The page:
By Jennifer Yang
Back in 1970, a group of businessmen knew they had to do something to keep Bloor West Village alive. Their idea was to start Toronto’s first BIA.
The year was 1970 and a novel idea was taking shape at the Petit Paris, a Bloor St. W. bakery popular for its cream cakes.
In the back room, a group of local businessmen would gather to chat quietly over coffee and sticky buns. Two men remained fixtures in the ongoing conversation: Neil McLellan, who owned a jewelry store on Bloor St. W., and lawyer William (Bill) Whiteacre, who had recently run for parliament.
Everyone was worried about area businesses, which were rapidly losing customers to the lure of suburban shopping malls. The Bloor line had also just been completed and every time the subway rumbled underfoot, it was a painful reminder of the potential customers no longer passing storefronts on the streetcar.
But Whiteacre and McLellan were incubating an idea: to start collecting taxes from ailing businesses and use the money to promote local commerce and beautify the area. In other words, they wanted to create a business improvement area (BIA) to enhance the image of the stores along Bloor St. W. between Jane St. and Runnymede Rd.
The pair persuaded several businesses to support the idea but many people were skeptical, to say the least.
“The first person I went to was Bill Dennison, who was mayor at the time,” Whiteacre recalls. “He said, ‘Let me get this straight, Bill. Are you trying to tell me that these guys want to pay more tax?’ I said, yeah!”
This Saturday, Whiteacre attended a celebration commemorating the 40th anniversary of the Bloor West Village BIA. On May 14, 1970 — shortly after Whiteacre baffled the mayor with his proposal — the City of Toronto passed a bylaw designating the boundaries of Bloor West Village as a businesses improvement area. The plan was subsequently approved by the Ontario Municipal Board, making Bloor West Village the first BIA in Canada.
Today, countless neighbourhoods have replicated the concept, including communities in Japan, Germany and the United States, according to current BIA chair Paula McInerney. Toronto also has 71 BIAs across the city now, with the most recent addition being Kensington Market.
The BIA concept is simple: have the city collect an annual levy from businesses, hand over the funds to an elected board of volunteers, and then use the money to market the area and improve the streetscape.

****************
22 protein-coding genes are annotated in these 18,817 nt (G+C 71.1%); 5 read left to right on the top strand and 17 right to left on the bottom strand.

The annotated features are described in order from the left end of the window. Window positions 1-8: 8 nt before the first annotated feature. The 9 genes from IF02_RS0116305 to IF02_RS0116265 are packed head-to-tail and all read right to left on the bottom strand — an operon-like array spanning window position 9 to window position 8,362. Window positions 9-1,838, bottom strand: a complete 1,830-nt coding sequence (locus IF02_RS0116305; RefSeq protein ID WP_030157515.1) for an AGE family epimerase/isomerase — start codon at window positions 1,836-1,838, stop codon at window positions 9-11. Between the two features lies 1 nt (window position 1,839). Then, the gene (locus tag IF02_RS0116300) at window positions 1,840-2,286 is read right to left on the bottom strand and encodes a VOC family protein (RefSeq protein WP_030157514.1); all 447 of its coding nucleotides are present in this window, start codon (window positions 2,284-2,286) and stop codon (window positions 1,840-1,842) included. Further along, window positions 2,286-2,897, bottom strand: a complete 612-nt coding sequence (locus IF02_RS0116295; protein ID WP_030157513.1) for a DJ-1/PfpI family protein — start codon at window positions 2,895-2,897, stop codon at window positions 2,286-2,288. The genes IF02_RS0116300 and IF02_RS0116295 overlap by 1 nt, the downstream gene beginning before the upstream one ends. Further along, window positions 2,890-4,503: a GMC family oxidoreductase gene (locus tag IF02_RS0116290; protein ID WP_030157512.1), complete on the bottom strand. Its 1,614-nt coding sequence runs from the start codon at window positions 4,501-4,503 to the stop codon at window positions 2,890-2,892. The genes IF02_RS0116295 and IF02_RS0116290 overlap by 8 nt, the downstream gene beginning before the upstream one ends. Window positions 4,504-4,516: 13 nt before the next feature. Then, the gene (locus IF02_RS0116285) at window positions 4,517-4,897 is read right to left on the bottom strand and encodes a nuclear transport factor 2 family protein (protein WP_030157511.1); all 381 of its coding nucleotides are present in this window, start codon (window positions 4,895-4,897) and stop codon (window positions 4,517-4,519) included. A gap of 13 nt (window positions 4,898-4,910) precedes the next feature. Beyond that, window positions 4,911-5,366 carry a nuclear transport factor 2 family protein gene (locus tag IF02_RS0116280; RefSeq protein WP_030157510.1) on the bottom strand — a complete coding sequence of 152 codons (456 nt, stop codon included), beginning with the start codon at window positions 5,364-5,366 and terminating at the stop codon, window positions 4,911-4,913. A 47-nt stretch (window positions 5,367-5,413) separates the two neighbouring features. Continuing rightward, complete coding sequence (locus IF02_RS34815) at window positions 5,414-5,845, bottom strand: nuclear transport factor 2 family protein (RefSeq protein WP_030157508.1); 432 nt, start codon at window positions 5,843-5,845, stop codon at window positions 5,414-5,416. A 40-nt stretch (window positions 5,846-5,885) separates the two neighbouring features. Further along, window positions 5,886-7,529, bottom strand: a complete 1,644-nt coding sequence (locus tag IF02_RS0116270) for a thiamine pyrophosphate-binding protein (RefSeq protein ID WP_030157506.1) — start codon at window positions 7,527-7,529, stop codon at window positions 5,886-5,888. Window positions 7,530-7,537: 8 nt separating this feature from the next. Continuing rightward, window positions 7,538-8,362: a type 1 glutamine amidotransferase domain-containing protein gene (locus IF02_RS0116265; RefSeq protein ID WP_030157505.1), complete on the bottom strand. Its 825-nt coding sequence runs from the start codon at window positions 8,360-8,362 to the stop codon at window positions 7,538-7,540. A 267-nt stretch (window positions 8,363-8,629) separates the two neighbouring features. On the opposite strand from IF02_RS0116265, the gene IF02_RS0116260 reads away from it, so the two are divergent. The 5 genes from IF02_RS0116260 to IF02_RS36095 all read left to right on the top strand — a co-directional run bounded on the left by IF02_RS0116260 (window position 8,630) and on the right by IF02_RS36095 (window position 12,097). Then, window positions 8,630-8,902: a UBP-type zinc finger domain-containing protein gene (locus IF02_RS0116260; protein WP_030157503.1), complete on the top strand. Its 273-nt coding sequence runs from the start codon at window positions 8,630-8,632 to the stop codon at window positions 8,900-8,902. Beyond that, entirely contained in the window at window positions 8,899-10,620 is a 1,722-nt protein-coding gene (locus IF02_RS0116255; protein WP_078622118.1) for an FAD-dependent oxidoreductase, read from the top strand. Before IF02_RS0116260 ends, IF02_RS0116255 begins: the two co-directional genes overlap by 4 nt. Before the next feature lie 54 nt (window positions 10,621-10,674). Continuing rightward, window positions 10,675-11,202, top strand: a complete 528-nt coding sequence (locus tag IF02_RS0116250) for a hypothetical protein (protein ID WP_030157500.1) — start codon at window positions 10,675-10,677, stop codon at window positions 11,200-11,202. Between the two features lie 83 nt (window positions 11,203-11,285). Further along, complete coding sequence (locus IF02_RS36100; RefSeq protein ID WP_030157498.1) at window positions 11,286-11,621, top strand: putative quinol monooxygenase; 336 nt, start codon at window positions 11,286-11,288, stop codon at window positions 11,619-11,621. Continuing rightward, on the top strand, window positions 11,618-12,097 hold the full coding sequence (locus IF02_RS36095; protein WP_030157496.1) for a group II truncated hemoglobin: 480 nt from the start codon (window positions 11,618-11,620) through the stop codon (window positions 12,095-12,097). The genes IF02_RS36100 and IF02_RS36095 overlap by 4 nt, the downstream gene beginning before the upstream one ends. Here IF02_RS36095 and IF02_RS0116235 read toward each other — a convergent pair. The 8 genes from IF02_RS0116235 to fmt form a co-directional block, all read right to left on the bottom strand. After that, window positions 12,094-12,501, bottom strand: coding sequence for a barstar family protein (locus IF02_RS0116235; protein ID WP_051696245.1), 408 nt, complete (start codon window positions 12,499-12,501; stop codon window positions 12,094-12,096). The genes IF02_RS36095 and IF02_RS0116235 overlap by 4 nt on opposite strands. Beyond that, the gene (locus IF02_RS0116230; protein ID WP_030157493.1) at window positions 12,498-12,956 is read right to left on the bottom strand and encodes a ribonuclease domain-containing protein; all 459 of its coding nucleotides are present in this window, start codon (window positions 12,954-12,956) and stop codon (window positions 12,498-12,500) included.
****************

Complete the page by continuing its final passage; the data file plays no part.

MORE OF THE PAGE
The first initiative for the Bloor West Village BIA forty years ago was to string lights on the trees and install flower planters on the sidewalks. The small cosmetic changes were enough to draw Alex Ling, a Hong Kong immigrant and gift shop owner, to the village.
“I drove by Bloor West one evening and I saw the lights in the trees and the flower boxes and everything,” he remembers. “And I said wow, what a nice place. I want to have my store here.”
He relocated his store, Ling’s Importers, to the intersection of Bloor St. W. and Beresford Ave., where it still stands today. Ling also eventually succeeded Whiteacre in becoming BIA chairman, a position he retained for 24 years.
Today, the “small village in a big city” is a bustling strip where people wave hello on the street and shoppers can find everything from a butcher to a barbershop. Roma Zyla, a retired teacher, moved out of Bloor West Village when she was four but still returns to the area every week.
“I just love the area, there’s everything here,” she said while buying $1 coasters from Ling. “I’m just drawn to this area.”
Zyla bemoans that smaller shops are getting driven out by ever-rising rents, however. Indeed, Ling says he bought his store for $51,500; today, he thinks he could probably sell it for a million at least.
McInerney acknowledges that part of the BIA’s job is to change with the times. She now owns McLellan’s old jewelry store.
“It keeps it vital,” she says. “My favourite saying is, ‘It’s not about me, it’s about we.’ It’s about the whole neighbourhood.”
And certainly, big-name chains have moved in to the area, with Starbucks rubbing shoulders with mom-and-pop cafes. The street lights are now powered by solar panels and the flower planters are also on their way out, soon to be replaced by flower baskets that will hang from faux “gas” lamps.
And what about the Petit Paris, where it all began? A sleek hair salon now stands in its place. As for Whiteacre, he no longer works in the area either but continues to marvel at how the neighbourhood has flourished.
“I’m amazed,” he says. “It’s a far cry from the moribund thing it was when I took over.”